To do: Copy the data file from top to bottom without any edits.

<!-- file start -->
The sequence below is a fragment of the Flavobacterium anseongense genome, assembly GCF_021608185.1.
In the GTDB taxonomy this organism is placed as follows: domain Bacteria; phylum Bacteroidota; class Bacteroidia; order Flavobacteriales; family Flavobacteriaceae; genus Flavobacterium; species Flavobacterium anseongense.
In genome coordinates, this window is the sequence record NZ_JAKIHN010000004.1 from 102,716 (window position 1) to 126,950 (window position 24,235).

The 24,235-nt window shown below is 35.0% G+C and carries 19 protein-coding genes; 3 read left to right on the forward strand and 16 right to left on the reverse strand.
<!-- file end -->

The sequence below is a fragment of the Flavobacterium anseongense genome, assembly GCF_021608185.1.
In the GTDB taxonomy this organism is placed as follows: domain Bacteria; phylum Bacteroidota; class Bacteroidia; order Flavobacteriales; family Flavobacteriaceae; genus Flavobacterium; species Flavobacterium anseongense.
In genome coordinates, this window is the sequence record NZ_JAKIHN010000004.1 from 102,716 (window position 1) to 126,950 (window position 24,235).

The 24,235-nt window shown below is 35.0% G+C and carries 19 protein-coding genes; 3 read left to right on the forward strand and 16 right to left on the reverse strand.